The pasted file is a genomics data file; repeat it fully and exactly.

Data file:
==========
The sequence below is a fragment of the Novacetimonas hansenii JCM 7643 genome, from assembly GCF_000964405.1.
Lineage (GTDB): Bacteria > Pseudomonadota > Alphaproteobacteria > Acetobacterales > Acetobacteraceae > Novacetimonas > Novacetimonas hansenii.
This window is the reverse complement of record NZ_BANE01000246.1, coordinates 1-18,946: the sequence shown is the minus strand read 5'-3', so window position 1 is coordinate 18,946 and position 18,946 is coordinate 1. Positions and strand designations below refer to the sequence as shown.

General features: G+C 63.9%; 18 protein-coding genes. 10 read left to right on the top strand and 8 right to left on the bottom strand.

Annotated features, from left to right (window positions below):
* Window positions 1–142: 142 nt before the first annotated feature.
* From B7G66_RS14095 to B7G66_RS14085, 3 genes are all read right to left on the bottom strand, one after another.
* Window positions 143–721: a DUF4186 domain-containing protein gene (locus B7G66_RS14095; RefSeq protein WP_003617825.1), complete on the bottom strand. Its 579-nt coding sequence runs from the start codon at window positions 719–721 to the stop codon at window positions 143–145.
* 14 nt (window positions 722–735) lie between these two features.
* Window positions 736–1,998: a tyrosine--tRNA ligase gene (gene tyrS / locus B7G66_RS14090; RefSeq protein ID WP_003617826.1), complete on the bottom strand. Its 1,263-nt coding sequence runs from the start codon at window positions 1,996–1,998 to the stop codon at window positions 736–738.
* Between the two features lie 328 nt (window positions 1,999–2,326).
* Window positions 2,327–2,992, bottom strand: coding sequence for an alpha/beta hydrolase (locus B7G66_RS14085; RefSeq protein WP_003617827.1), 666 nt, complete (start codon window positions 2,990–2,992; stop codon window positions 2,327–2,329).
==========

The sequence below is a fragment of the Novacetimonas hansenii JCM 7643 genome, from assembly GCF_000964405.1.
Lineage (GTDB): Bacteria > Pseudomonadota > Alphaproteobacteria > Acetobacterales > Acetobacteraceae > Novacetimonas > Novacetimonas hansenii.
This window is the reverse complement of record NZ_BANE01000246.1, coordinates 1-18,946: the sequence shown is the minus strand read 5'-3', so window position 1 is coordinate 18,946 and position 18,946 is coordinate 1. Positions and strand designations below refer to the sequence as shown.

General features: G+C 63.9%; 18 protein-coding genes. 10 read left to right on the top strand and 8 right to left on the bottom strand.

Annotated features, from left to right (window positions below):
* Window positions 1–142: 142 nt before the first annotated feature.
* From B7G66_RS14095 to B7G66_RS14085, 3 genes are all read right to left on the bottom strand, one after another.
* Window positions 143–721: a DUF4186 domain-containing protein gene (locus B7G66_RS14095; RefSeq protein WP_003617825.1), complete on the bottom strand. Its 579-nt coding sequence runs from the start codon at window positions 719–721 to the stop codon at window positions 143–145.
* 14 nt (window positions 722–735) lie between these two features.
* Window positions 736–1,998: a tyrosine--tRNA ligase gene (gene tyrS / locus B7G66_RS14090; RefSeq protein ID WP_003617826.1), complete on the bottom strand. Its 1,263-nt coding sequence runs from the start codon at window positions 1,996–1,998 to the stop codon at window positions 736–738.
* Between the two features lie 328 nt (window positions 1,999–2,326).
* Window positions 2,327–2,992, bottom strand: coding sequence for an alpha/beta hydrolase (locus B7G66_RS14085; RefSeq protein WP_003617827.1), 666 nt, complete (start codon window positions 2,990–2,992; stop codon window positions 2,327–2,329).